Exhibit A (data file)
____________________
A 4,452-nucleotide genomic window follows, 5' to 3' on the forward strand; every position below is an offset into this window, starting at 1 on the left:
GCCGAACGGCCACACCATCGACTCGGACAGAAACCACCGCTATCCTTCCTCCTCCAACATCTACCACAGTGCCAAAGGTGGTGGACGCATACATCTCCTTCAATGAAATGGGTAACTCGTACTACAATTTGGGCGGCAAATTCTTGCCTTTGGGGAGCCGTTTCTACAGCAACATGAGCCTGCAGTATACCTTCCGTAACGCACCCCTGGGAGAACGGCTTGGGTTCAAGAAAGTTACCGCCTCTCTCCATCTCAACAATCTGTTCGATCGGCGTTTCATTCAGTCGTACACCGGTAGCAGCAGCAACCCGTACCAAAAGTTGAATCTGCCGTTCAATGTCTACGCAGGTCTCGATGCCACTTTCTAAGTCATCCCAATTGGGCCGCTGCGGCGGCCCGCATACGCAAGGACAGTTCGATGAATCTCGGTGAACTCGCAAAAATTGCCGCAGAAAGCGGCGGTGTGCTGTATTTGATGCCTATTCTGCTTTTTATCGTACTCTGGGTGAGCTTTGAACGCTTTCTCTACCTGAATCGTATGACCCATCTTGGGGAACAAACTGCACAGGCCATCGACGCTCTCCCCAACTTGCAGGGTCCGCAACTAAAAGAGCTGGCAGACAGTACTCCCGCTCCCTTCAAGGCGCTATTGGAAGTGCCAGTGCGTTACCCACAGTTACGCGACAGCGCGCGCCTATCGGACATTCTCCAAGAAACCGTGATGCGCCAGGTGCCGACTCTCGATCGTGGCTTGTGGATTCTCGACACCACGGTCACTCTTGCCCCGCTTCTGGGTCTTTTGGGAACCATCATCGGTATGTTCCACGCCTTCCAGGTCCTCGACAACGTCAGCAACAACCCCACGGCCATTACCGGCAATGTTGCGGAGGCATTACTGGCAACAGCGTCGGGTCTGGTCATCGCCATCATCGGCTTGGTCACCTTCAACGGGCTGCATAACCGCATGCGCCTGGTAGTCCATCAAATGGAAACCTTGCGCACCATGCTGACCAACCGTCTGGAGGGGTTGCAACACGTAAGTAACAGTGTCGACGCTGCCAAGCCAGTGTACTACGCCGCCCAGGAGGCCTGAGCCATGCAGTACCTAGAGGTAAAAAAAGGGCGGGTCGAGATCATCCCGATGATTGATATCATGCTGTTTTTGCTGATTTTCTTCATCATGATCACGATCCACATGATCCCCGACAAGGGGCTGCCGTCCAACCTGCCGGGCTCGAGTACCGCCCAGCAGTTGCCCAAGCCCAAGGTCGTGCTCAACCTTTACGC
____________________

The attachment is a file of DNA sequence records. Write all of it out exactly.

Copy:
A 4,452-nucleotide genomic window follows, 5' to 3' on the forward strand; every position below is an offset into this window, starting at 1 on the left:
GCCGAACGGCCACACCATCGACTCGGACAGAAACCACCGCTATCCTTCCTCCTCCAACATCTACCACAGTGCCAAAGGTGGTGGACGCATACATCTCCTTCAATGAAATGGGTAACTCGTACTACAATTTGGGCGGCAAATTCTTGCCTTTGGGGAGCCGTTTCTACAGCAACATGAGCCTGCAGTATACCTTCCGTAACGCACCCCTGGGAGAACGGCTTGGGTTCAAGAAAGTTACCGCCTCTCTCCATCTCAACAATCTGTTCGATCGGCGTTTCATTCAGTCGTACACCGGTAGCAGCAGCAACCCGTACCAAAAGTTGAATCTGCCGTTCAATGTCTACGCAGGTCTCGATGCCACTTTCTAAGTCATCCCAATTGGGCCGCTGCGGCGGCCCGCATACGCAAGGACAGTTCGATGAATCTCGGTGAACTCGCAAAAATTGCCGCAGAAAGCGGCGGTGTGCTGTATTTGATGCCTATTCTGCTTTTTATCGTACTCTGGGTGAGCTTTGAACGCTTTCTCTACCTGAATCGTATGACCCATCTTGGGGAACAAACTGCACAGGCCATCGACGCTCTCCCCAACTTGCAGGGTCCGCAACTAAAAGAGCTGGCAGACAGTACTCCCGCTCCCTTCAAGGCGCTATTGGAAGTGCCAGTGCGTTACCCACAGTTACGCGACAGCGCGCGCCTATCGGACATTCTCCAAGAAACCGTGATGCGCCAGGTGCCGACTCTCGATCGTGGCTTGTGGATTCTCGACACCACGGTCACTCTTGCCCCGCTTCTGGGTCTTTTGGGAACCATCATCGGTATGTTCCACGCCTTCCAGGTCCTCGACAACGTCAGCAACAACCCCACGGCCATTACCGGCAATGTTGCGGAGGCATTACTGGCAACAGCGTCGGGTCTGGTCATCGCCATCATCGGCTTGGTCACCTTCAACGGGCTGCATAACCGCATGCGCCTGGTAGTCCATCAAATGGAAACCTTGCGCACCATGCTGACCAACCGTCTGGAGGGGTTGCAACACGTAAGTAACAGTGTCGACGCTGCCAAGCCAGTGTACTACGCCGCCCAGGAGGCCTGAGCCATGCAGTACCTAGAGGTAAAAAAAGGGCGGGTCGAGATCATCCCGATGATTGATATCATGCTGTTTTTGCTGATTTTCTTCATCATGATCACGATCCACATGATCCCCGACAAGGGGCTGCCGTCCAACCTGCCGGGCTCGAGTACCGCCCAGCAGTTGCCCAAGCCCAAGGTCGTGCTCAACCTTTACGC